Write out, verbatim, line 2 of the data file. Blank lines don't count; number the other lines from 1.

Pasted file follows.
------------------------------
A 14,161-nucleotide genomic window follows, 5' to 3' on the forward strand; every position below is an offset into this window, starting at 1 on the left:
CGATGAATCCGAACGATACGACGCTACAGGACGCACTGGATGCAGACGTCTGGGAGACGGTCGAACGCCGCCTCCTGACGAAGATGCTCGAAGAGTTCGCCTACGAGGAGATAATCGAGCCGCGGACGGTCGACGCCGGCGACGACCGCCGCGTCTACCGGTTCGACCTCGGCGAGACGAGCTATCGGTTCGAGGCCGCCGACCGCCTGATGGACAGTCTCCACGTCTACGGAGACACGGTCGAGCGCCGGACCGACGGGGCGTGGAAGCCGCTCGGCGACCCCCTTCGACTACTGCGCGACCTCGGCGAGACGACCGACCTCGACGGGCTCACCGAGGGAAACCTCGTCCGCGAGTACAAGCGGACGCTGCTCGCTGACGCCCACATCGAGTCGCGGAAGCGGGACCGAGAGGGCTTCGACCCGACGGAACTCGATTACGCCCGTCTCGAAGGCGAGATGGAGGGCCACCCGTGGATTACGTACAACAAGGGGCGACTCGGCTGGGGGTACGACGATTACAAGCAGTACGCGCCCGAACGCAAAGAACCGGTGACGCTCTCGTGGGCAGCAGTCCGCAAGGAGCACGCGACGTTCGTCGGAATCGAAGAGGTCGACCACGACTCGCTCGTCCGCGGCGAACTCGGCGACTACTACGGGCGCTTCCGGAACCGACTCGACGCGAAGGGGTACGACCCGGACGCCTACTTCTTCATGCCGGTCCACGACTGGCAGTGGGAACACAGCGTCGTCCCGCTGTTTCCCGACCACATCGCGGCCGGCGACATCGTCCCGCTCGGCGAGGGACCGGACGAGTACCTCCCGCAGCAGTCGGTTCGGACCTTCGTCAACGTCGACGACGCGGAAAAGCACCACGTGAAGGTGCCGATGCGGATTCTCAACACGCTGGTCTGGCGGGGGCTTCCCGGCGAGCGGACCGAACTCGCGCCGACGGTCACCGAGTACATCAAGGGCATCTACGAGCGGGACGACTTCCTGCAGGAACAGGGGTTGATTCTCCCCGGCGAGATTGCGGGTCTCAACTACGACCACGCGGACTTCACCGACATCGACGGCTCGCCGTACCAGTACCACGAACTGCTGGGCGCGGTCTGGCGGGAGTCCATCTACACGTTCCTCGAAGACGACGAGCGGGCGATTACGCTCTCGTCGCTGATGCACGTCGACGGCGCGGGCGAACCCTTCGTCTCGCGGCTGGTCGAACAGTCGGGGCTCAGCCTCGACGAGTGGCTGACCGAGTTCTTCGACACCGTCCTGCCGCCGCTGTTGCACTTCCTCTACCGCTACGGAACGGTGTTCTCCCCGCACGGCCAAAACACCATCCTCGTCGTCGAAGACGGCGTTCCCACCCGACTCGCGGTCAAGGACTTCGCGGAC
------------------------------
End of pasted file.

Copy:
CGATGAATCCGAACGATACGACGCTACAGGACGCACTGGATGCAGACGTCTGGGAGACGGTCGAACGCCGCCTCCTGACGAAGATGCTCGAAGAGTTCGCCTACGAGGAGATAATCGAGCCGCGGACGGTCGACGCCGGCGACGACCGCCGCGTCTACCGGTTCGACCTCGGCGAGACGAGCTATCGGTTCGAGGCCGCCGACCGCCTGATGGACAGTCTCCACGTCTACGGAGACACGGTCGAGCGCCGGACCGACGGGGCGTGGAAGCCGCTCGGCGACCCCCTTCGACTACTGCGCGACCTCGGCGAGACGACCGACCTCGACGGGCTCACCGAGGGAAACCTCGTCCGCGAGTACAAGCGGACGCTGCTCGCTGACGCCCACATCGAGTCGCGGAAGCGGGACCGAGAGGGCTTCGACCCGACGGAACTCGATTACGCCCGTCTCGAAGGCGAGATGGAGGGCCACCCGTGGATTACGTACAACAAGGGGCGACTCGGCTGGGGGTACGACGATTACAAGCAGTACGCGCCCGAACGCAAAGAACCGGTGACGCTCTCGTGGGCAGCAGTCCGCAAGGAGCACGCGACGTTCGTCGGAATCGAAGAGGTCGACCACGACTCGCTCGTCCGCGGCGAACTCGGCGACTACTACGGGCGCTTCCGGAACCGACTCGACGCGAAGGGGTACGACCCGGACGCCTACTTCTTCATGCCGGTCCACGACTGGCAGTGGGAACACAGCGTCGTCCCGCTGTTTCCCGACCACATCGCGGCCGGCGACATCGTCCCGCTCGGCGAGGGACCGGACGAGTACCTCCCGCAGCAGTCGGTTCGGACCTTCGTCAACGTCGACGACGCGGAAAAGCACCACGTGAAGGTGCCGATGCGGATTCTCAACACGCTGGTCTGGCGGGGGCTTCCCGGCGAGCGGACCGAACTCGCGCCGACGGTCACCGAGTACATCAAGGGCATCTACGAGCGGGACGACTTCCTGCAGGAACAGGGGTTGATTCTCCCCGGCGAGATTGCGGGTCTCAACTACGACCACGCGGACTTCACCGACATCGACGGCTCGCCGTACCAGTACCACGAACTGCTGGGCGCGGTCTGGCGGGAGTCCATCTACACGTTCCTCGAAGACGACGAGCGGGCGATTACGCTCTCGTCGCTGATGCACGTCGACGGCGCGGGCGAACCCTTCGTCTCGCGGCTGGTCGAACAGTCGGGGCTCAGCCTCGACGAGTGGCTGACCGAGTTCTTCGACACCGTCCTGCCGCCGCTGTTGCACTTCCTCTACCGCTACGGAACGGTGTTCTCCCCGCACGGCCAAAACACCATCCTCGTCGTCGAAGACGGCGTTCCCACCCGACTCGCGGTCAAGGACTTCGCGGAC